Totalitarianism vs. Religion

Mussolini_cropSome atheists accuse religion of being inherently “totalitarian.”  But, as sociologist Chandler Rosenberger, points out, this isn’t true.

The word “totalitarian,” coined by Italian fascists, was defined by Mussolini as “everything within the state, nothing outside the state, nothing against the state.”  (Limited government conservatives:  Memorize this definition.)

Prof. Rosenberger explains how religion is usually a check against totalitarianism, which is why totalitarians try so hard to stamp it out. [Read more…]

The Jewish argument for “closed” Passover meals

Seder_PlateMany churches during Holy Week hold a “Seder” meal, a version of the Jewish Passover celebration that was the context for Christ’s “Last Supper” in which He established Holy Communion.

Those Christian seders are interesting in their symbolism.  But there are problems with Christians celebrating a Jewish ritual.  Not only are there Christian reasons not to celebrate the Passover, but there are also Jewish reasons.

This is explained by two Jewish rabbis writing in Christianity Today.  Their fascinating article shows an impressive understanding of both Christian and Jewish theology.  They point out that Jesus did not, in fact, eat a Seder meal.  He ate the Passover, but not the ritual as practiced by Jews and now some Christians today, which was started long after the destruction of the Temple.  They also explain why it is disrespectful for one religion to take over the rituals of another.

Their argument is sort of a Jewish version of what Lutherans take heat for in their practice of “closed Communion,” that those who commune together should be unified in their ecclesiastical community and in their confession of faith.  Call this “closed Passover.”

[Read more…]

Jokes about race and sex are out, so religion takes their place

bully-624747_640In the culture of the workplace, it is now taboo to make jokes about race.  Nor can you make jokes about ethnicity.  Nor can you make jokes about disabilities.  Now you can no longer make jokes about sex.  Or gender.  So what can you make jokes about?  Religion.

Those now forbidden attempts at humor at other people’s expense were part of the pattern of bullying and harassment that sometimes took place at work.  Sexist humor often offended women in the office.  Now religious people are feeling the harassment.

So says a British study, reported on after the jump.  Do you think this is happening in the United States as well?  Why do you think workers–usually, ironically, in the jolly spirit of camaraderie–feel they have to find a class of people to target?  [Read more…]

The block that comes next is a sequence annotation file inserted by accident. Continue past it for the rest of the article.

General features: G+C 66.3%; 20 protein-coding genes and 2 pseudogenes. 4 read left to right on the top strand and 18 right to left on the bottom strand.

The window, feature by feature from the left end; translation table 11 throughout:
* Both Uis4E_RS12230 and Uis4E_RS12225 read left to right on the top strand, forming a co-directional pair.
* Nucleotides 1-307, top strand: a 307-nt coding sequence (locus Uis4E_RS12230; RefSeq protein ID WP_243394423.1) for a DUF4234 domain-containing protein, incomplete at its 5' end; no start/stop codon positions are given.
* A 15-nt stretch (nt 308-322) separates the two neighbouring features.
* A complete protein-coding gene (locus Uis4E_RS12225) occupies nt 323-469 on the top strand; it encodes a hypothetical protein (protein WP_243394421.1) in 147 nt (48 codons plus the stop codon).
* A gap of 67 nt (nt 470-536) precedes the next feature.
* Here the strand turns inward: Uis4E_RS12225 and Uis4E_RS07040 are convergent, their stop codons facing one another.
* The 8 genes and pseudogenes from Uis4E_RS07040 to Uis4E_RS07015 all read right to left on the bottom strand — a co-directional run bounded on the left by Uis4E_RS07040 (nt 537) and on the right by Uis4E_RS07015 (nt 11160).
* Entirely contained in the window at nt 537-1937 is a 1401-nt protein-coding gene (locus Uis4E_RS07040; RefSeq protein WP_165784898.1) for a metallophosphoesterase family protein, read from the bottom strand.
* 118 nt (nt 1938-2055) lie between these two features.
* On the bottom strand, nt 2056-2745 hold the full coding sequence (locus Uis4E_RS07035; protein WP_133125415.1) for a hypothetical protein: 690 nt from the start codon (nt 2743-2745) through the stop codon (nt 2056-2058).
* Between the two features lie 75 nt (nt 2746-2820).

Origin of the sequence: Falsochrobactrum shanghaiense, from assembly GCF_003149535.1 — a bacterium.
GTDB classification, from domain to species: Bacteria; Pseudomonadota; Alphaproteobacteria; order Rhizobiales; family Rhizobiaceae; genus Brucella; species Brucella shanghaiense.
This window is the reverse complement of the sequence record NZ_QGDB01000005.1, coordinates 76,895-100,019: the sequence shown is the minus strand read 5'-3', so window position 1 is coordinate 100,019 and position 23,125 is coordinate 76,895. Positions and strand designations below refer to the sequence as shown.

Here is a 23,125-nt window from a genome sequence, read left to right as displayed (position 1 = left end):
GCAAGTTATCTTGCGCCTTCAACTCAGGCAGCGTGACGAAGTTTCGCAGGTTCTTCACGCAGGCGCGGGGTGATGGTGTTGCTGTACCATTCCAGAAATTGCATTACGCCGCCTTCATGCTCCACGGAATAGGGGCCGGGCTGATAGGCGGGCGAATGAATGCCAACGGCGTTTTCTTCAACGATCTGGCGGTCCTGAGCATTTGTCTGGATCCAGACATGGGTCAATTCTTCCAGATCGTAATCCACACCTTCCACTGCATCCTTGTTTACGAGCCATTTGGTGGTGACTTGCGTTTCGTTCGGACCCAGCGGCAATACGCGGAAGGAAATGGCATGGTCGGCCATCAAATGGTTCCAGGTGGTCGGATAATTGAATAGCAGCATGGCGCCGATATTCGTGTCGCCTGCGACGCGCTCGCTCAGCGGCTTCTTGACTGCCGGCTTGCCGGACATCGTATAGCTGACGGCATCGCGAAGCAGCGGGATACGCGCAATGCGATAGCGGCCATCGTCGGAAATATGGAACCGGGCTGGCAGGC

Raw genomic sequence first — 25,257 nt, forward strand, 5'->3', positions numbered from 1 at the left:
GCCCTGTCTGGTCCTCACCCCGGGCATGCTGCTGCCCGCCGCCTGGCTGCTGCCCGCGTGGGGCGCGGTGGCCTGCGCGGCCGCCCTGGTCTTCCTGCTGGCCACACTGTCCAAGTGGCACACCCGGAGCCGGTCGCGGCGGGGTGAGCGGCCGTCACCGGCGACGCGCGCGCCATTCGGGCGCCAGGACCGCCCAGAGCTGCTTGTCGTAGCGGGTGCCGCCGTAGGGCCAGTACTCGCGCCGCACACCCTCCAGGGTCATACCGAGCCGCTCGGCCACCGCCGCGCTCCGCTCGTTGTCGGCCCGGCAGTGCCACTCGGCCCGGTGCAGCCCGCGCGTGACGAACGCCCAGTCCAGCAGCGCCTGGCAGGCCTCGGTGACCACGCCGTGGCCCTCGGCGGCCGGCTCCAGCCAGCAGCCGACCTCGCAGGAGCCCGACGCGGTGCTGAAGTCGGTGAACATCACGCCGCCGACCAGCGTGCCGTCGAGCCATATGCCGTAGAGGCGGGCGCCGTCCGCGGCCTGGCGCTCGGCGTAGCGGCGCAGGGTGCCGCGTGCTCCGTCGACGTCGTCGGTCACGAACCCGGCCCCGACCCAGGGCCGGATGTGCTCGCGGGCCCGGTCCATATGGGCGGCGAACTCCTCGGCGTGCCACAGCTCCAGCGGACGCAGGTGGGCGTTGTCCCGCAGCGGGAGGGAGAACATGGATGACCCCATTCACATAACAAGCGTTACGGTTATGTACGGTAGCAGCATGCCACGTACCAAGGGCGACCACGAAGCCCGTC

Why April is the cruelest month

A_view_across_the_desert_landscape_of_Big_Bend_National_Park,_Texas“April is the cruelest month.”  That snatch of poetry always comes to mind when the calendar turns to April Fool’s Day.  But surely April isn’t the cruelest month!  April showers bring May flowers!   April marks the time when Winter is over and Spring has sprung!  So why would the poet T. S. Eliot say that April is the cruelest month?

Well, that is the first line of a long, difficult poem called “The Waste Land.”  It plays off of the legend of the Holy Grail.  When the chalice Christ used for the first Holy Communion was lost, due to a terrible sacrilege, the whole country turned into a waste land.  Vegetation died, turning the land to desert.  Nothing would grow.  Animals stopped giving birth.  Life became barren, sterile, dry.

Eliot was using that legend to explore what he saw as the spiritual wasteland of modern times.  Here too we have lost what is sacred.  He describes our emotional wasteland.  He writes about the sterility and lifelessness of the Waste Land in terms of uncommunicative marriages; a bored typist and a house-agent clerk who engage in unloving, dehumanizing sex; a woman who casually talks about her abortion.

April is the cruelest month, to people like that, because they don’t want the new life that Spring heralds.  They are happy to be spiritually dead.  They don’t want to be born again.  They feel threatened by the rain that could bring new life to the desert of their lives.  They think the prospect of new life is cruel.

In the course of the poem, amidst many other patterns of imagery, we find the motif of “death by water.”  At the end of the poem, a quester is walking in the desert towards the ruined grail chapel.  He has the sense that someone is walking beside him.  (Eliot’s footnote identifies the allusion as pointing to Christ on the road to Emmaus.)  At the very end of the poem, it is thundering and starting to rain.  Soon after he published the poem, T. S. Eliot was baptized.  Water brought life to Eliot’s own personal wasteland.